08 Mar Care For Your Half-Mask Air-Purifying Respirator
Care For Your Half-Mask Air-Purifying Respirator
Your half-mask air-purifying respirator provides protection against breathing of airborne contaminants. Your employer is responsible for the respiratory program which includes providing you with the proper type of respirator for the given exposure. You and your employer share responsibility for making certain that your respirator is functioning as intended for your protection. The following is a list of general rules to help you care for and maintain your respirator:
1) The disposable filter cartridges usually contain a chemical absorbent to trap contaminants. The filter cartridge should be replaced immediately if it becomes more difficult to inhale. It should also be changed if you begin to smell or taste the contaminant.
2) You should thoroughly inspect your respirator on a daily basis or before each usage. Examine the elastic headband(s) to assure it has not lost elasticity. Also check the headband for tears, frays, and loose strands. Take the cartridges off and examine the cartridge housing to make certain it is not cracked. Check the cartridge threads to ensure they are not stripped or damaged in any way. Check the facepiece for tears, cuts, or holes. Inspect the exhaust valves and intake valves to make certain they are not sticking or damaged.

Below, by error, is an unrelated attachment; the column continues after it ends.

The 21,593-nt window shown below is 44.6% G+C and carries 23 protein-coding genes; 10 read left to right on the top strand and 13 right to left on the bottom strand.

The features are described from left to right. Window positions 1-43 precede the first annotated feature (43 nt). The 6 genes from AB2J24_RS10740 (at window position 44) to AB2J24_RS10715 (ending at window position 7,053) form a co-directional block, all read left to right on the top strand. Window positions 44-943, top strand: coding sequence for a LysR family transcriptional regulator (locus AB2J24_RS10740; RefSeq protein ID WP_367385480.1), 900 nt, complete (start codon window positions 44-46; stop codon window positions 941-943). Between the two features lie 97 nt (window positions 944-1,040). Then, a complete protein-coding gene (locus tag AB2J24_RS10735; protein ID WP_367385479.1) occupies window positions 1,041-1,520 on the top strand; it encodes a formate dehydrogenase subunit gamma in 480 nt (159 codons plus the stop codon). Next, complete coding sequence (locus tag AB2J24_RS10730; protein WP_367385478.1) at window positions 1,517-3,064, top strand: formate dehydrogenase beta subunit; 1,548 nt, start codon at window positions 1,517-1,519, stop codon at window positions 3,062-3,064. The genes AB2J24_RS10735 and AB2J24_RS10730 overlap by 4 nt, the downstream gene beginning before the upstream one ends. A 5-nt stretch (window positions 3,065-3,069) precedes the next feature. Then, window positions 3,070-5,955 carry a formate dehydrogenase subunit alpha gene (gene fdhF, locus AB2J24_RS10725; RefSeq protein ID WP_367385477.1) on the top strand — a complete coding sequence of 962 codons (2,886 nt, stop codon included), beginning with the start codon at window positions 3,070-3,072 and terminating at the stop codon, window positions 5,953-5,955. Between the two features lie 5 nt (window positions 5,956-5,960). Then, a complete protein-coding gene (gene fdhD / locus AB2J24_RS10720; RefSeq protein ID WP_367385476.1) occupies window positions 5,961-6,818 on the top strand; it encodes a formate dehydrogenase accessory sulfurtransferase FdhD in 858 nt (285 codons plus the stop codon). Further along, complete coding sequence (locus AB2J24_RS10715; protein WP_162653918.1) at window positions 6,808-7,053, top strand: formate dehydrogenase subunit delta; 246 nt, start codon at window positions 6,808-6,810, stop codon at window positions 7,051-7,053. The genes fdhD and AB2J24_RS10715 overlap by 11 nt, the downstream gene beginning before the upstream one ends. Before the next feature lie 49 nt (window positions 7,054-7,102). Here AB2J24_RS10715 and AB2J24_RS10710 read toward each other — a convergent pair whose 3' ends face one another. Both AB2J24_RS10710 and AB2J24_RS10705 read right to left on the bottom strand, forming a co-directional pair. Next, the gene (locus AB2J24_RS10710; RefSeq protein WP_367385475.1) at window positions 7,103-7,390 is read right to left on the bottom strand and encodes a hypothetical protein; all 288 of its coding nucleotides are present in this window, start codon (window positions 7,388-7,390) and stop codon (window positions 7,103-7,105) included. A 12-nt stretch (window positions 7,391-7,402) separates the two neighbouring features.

3) Clean your respirator after each use. The cleaning process usually consists of washing, disinfecting, rinsing, and drying. You should refer to the manufacturer’s suggestions for specifics. Most facepieces can be washed with warm water. Disinfecting with a disinfectant cleaner or germicidal detergent is a commonly accepted practice. Rinsing should be done with water. Air drying is usually preferred as towel drying or heated quick drying may cause damage.
4) It is important to store your respirator properly. Your respirator should be protected from heat, sunlight, dust, and vapor contaminants. Storage in a sealed plastic bag is the preferred practice. Be careful not to cram the respirator in a tight space or store it in an awkward position as both of these practices may warp the respirator permanently and alter the fit.
5) Do a “fit-check” often to make certain that you have a good seal. This can be done by covering the exhalation valve with your hand and gently exhaling into the facepiece. If air leaks out during gentle exhaling, the seal and facepiece should be checked by your respirator program administrator.
If you take good care of your respirator, it will take good care of you!